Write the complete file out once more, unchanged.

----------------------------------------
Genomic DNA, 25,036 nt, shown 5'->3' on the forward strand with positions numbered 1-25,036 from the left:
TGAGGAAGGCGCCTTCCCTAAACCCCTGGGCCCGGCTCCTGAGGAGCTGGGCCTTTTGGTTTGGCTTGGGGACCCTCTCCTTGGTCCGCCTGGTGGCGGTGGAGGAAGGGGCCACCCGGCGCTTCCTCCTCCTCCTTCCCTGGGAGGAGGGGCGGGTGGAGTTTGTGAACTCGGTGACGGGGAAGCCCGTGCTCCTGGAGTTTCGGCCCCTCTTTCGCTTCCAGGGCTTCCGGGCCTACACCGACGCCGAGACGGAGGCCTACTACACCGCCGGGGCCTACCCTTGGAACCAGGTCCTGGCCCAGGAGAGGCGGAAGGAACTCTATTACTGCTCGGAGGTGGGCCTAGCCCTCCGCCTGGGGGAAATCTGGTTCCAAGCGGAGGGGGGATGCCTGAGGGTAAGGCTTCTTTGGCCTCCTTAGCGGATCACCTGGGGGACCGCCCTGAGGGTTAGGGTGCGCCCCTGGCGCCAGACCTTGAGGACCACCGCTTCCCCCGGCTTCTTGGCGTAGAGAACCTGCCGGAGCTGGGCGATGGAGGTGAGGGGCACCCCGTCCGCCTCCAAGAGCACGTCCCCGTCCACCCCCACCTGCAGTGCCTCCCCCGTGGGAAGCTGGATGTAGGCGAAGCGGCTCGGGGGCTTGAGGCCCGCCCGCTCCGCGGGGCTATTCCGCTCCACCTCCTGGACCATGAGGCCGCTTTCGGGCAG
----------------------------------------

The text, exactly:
Genomic DNA, 25,036 nt, shown 5'->3' on the forward strand with positions numbered 1-25,036 from the left:
TGAGGAAGGCGCCTTCCCTAAACCCCTGGGCCCGGCTCCTGAGGAGCTGGGCCTTTTGGTTTGGCTTGGGGACCCTCTCCTTGGTCCGCCTGGTGGCGGTGGAGGAAGGGGCCACCCGGCGCTTCCTCCTCCTCCTTCCCTGGGAGGAGGGGCGGGTGGAGTTTGTGAACTCGGTGACGGGGAAGCCCGTGCTCCTGGAGTTTCGGCCCCTCTTTCGCTTCCAGGGCTTCCGGGCCTACACCGACGCCGAGACGGAGGCCTACTACACCGCCGGGGCCTACCCTTGGAACCAGGTCCTGGCCCAGGAGAGGCGGAAGGAACTCTATTACTGCTCGGAGGTGGGCCTAGCCCTCCGCCTGGGGGAAATCTGGTTCCAAGCGGAGGGGGGATGCCTGAGGGTAAGGCTTCTTTGGCCTCCTTAGCGGATCACCTGGGGGACCGCCCTGAGGGTTAGGGTGCGCCCCTGGCGCCAGACCTTGAGGACCACCGCTTCCCCCGGCTTCTTGGCGTAGAGAACCTGCCGGAGCTGGGCGATGGAGGTGAGGGGCACCCCGTCCGCCTCCAAGAGCACGTCCCCGTCCACCCCCACCTGCAGTGCCTCCCCCGTGGGAAGCTGGATGTAGGCGAAGCGGCTCGGGGGCTTGAGGCCCGCCCGCTCCGCGGGGCTATTCCGCTCCACCTCCTGGACCATGAGGCCGCTTTCGGGCAG